At the end of the showcase, Berklee freshman and first place winner Salem Davern aired similar frustrations in “Awake,” a bluesy pop song she wrote “to the politicians lining their pockets with money from the NRA,” she said. 

“Do you feel bad?” she asked them over and over.

“I remember thinking to myself, ‘How did our country let this happen?'” she said. “I went through thoughts of sadness, anger and pure confusion.” 

Davern said she uses songwriting as a way to cope with things, big or small. Once she has written about it, she said, she can assess and understand the situation. 

“Songwriting has always been my way of expressing deep emotion and getting my point across to others,” she said, expressing hope that her song helps keep the movement alive. “All an artist can hope for is that the music they create will make a positive impact, and that is truly my goal.”

But no matter how a writer approaches a topic, Simos said writing songs that invoke positive social change is the hardest kind of songwriting he knows. However, he noted that it is an important challenge to take on, especially right now.

“The state of the country and the state of the world is such that a lot of our ordinary mechanisms for dialogue are breaking down,” he said. “I don’t think every issue can be necessarily described in detail in a song, but I think there are things that songs can get us to think and feel that you can’t really get in any other way.”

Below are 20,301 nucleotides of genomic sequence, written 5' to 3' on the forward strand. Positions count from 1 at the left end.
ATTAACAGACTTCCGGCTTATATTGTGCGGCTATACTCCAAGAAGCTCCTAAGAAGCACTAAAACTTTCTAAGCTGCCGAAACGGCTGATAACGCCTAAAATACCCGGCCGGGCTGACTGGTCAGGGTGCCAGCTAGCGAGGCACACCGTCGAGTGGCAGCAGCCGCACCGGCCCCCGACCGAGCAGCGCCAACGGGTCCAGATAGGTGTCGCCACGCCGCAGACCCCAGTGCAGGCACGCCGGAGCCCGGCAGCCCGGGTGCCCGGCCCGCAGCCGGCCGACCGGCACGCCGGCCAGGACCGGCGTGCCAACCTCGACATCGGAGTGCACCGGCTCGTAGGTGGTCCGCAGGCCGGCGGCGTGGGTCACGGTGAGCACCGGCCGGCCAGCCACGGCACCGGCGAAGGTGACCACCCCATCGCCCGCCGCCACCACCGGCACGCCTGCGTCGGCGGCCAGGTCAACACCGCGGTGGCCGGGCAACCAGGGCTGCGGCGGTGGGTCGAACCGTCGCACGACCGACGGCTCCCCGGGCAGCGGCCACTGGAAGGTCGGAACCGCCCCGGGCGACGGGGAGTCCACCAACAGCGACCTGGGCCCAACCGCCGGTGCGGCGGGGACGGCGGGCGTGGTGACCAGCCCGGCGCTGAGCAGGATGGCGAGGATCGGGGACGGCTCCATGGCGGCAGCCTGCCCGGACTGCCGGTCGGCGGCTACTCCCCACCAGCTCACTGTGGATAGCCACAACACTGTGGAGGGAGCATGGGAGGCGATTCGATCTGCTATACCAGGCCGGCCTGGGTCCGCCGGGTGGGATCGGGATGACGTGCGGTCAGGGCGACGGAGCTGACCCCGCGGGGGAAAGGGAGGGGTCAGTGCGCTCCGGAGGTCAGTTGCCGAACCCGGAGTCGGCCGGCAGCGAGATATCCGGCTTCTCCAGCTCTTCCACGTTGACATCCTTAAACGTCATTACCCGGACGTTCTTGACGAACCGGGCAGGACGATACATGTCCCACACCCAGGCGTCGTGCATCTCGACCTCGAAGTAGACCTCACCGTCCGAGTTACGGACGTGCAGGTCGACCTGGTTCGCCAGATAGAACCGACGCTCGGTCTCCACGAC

Throughout American history there have been “moments where music does seem to be doing things that either politicians or others have seemed unable to entirely voice, or speak out at a time when others seem silent,” said Boston University professor Eric Jarvis, who has been teaching a course on music and civil rights for the past few years.

Whether it was Billie Holiday’s “Strange Fruit” that helped bring light to the reality of lynching or the freedom songs of Nina Simone that created a sense of unity and bolstered spirits during protests in the 1960s, “there are moments and figures along that way who I think we associate powerfully with musical activism,” Jarvis said.

But the unique influence of songs spans far beyond America’s borders. Christiane Karam, associate professor of voice at Berklee and S4SC facilitator, said she felt it while growing up in war-torn Lebanon in the 70s and 80s.

“What was very moving for me then was to hear songs written and sung by people who were not stuck in a war zone who were writing about people who were,” Karam said. “I believe that made a life-or-death difference for me in terms of the hope that it gave me.”

Karam said that even at a young age, she began to ask herself what would have happened if those songwriters had never written those songs.